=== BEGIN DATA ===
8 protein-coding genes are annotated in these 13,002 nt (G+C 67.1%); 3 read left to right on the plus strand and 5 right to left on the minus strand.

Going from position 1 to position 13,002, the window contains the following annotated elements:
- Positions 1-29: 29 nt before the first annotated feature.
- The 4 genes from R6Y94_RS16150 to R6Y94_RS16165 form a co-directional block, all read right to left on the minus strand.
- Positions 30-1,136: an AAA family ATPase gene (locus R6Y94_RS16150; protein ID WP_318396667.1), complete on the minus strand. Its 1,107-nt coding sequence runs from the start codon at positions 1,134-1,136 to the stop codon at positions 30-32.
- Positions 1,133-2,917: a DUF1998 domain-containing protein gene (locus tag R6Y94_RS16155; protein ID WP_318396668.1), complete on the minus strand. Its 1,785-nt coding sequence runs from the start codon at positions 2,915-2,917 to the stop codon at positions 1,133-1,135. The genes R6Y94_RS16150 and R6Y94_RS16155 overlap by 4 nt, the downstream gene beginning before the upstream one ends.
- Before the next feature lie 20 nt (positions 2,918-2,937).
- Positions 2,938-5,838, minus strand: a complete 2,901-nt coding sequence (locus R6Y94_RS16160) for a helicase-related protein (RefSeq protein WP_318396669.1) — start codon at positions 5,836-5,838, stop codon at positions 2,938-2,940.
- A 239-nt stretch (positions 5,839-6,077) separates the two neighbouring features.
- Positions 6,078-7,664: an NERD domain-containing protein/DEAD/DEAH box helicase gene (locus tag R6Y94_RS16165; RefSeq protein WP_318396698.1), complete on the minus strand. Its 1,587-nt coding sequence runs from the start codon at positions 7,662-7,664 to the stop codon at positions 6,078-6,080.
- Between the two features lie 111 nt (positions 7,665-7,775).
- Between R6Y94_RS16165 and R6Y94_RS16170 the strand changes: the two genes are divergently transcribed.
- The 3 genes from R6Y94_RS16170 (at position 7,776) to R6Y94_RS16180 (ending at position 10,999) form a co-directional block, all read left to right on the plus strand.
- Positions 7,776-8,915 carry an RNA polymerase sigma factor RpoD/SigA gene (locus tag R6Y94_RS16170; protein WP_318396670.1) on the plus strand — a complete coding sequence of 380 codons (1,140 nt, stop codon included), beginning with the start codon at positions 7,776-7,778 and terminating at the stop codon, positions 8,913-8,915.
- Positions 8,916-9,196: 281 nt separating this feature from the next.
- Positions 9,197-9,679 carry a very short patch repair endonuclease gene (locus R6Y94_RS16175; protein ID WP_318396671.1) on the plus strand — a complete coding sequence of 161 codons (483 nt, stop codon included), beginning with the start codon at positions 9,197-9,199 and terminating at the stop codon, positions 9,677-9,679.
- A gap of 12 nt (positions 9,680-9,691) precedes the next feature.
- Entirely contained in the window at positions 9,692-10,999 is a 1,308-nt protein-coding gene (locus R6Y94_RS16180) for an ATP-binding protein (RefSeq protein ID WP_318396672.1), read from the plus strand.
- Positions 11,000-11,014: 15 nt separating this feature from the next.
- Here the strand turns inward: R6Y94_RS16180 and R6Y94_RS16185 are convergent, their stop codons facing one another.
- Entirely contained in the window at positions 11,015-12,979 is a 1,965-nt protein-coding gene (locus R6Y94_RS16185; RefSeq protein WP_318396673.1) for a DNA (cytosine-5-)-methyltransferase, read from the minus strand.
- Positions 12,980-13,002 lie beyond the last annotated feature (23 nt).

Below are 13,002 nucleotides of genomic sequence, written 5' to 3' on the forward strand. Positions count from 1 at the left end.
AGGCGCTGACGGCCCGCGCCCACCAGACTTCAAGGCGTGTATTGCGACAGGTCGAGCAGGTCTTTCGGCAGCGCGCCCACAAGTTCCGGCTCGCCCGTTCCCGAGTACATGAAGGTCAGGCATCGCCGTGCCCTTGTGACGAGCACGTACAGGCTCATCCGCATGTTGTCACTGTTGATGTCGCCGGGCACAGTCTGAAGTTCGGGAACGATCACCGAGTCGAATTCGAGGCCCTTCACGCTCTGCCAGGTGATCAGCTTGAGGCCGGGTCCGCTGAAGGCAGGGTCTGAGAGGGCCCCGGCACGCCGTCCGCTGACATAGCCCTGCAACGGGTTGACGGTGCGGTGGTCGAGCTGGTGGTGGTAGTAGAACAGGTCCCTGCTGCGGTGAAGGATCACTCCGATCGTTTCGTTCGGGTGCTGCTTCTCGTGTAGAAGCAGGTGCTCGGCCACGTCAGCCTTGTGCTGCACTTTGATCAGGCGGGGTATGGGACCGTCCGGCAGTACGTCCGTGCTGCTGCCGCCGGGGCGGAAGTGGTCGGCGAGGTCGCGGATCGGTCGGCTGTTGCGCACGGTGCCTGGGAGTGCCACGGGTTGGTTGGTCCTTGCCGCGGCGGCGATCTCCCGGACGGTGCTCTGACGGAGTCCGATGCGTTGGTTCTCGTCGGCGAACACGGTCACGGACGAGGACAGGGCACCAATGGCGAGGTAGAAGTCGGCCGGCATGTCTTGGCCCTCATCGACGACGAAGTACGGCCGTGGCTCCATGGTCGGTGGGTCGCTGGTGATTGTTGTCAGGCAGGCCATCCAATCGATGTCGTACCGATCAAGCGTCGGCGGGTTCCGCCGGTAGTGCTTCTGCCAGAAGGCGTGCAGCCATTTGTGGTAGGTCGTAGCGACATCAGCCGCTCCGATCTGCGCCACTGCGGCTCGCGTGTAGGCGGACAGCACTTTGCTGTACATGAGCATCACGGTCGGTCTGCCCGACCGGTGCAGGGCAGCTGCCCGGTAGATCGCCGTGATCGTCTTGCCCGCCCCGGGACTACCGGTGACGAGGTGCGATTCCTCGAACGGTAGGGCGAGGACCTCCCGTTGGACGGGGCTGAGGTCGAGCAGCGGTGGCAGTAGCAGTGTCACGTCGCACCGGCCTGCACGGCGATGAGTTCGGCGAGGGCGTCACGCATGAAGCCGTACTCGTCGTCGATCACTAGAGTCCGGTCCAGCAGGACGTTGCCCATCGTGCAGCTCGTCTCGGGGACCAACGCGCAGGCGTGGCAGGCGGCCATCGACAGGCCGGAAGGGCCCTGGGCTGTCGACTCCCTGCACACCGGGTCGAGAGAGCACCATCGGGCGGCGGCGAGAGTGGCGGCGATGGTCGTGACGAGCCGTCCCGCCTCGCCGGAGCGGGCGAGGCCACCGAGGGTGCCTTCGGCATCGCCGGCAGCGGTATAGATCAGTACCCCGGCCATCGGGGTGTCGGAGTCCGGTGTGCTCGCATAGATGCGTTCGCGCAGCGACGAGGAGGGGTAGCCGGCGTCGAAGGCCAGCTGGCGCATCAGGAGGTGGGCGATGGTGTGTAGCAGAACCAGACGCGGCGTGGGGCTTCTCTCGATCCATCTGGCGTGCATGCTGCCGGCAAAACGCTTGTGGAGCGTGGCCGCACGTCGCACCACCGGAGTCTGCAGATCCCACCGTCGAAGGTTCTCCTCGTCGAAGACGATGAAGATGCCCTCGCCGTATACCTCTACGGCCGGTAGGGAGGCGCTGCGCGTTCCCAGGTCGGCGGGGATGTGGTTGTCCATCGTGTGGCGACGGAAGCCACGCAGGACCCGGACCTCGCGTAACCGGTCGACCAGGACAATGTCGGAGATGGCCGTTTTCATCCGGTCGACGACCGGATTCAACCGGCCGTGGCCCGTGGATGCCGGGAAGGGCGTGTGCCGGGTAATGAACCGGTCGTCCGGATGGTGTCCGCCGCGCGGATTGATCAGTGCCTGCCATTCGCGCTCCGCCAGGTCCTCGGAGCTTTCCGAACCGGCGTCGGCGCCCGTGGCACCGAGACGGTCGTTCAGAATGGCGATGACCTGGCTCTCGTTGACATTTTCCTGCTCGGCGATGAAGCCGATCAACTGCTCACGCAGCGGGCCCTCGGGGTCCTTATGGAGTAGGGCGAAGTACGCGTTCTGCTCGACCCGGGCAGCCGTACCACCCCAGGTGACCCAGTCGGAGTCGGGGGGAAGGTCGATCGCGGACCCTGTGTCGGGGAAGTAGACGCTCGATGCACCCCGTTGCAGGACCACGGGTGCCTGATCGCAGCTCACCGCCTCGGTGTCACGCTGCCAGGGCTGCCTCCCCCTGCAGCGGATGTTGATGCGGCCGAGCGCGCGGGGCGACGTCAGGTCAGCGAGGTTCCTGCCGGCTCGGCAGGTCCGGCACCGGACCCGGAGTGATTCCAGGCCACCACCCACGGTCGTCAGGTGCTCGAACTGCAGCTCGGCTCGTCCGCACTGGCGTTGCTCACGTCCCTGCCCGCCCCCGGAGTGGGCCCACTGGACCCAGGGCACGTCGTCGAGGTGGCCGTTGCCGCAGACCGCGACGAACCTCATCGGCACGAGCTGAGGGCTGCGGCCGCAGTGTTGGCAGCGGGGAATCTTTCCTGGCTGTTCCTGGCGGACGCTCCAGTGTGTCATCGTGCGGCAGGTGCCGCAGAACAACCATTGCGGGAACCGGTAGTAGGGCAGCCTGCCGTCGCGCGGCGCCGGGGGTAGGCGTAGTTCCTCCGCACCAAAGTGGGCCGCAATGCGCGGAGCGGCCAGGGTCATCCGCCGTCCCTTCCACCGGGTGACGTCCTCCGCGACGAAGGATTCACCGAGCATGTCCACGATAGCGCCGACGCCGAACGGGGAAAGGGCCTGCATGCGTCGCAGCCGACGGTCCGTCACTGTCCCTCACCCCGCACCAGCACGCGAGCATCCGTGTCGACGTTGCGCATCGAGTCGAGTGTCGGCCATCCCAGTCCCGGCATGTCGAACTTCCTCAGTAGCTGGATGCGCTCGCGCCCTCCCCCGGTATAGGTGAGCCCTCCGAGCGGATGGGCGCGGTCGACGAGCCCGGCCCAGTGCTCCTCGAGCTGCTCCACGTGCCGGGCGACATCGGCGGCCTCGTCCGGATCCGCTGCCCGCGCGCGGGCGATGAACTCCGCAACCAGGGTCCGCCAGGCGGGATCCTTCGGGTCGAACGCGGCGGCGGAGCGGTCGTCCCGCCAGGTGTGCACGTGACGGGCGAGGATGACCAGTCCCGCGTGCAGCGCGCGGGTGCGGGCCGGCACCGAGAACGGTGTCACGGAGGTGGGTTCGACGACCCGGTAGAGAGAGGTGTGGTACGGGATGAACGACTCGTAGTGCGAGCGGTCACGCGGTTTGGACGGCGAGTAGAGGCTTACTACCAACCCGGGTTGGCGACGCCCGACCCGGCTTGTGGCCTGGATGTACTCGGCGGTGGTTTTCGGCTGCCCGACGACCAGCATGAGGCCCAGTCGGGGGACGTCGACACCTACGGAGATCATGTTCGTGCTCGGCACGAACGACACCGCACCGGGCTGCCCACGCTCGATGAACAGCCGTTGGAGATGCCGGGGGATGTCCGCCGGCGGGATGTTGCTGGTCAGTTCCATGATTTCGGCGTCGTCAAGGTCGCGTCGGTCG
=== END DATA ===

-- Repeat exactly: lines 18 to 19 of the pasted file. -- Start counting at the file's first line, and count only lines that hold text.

- Entirely contained in the window at positions 9,692-10,999 is a 1,308-nt protein-coding gene (locus R6Y94_RS16180) for an ATP-binding protein (RefSeq protein ID WP_318396672.1), read from the plus strand.
- Positions 11,000-11,014: 15 nt separating this feature from the next.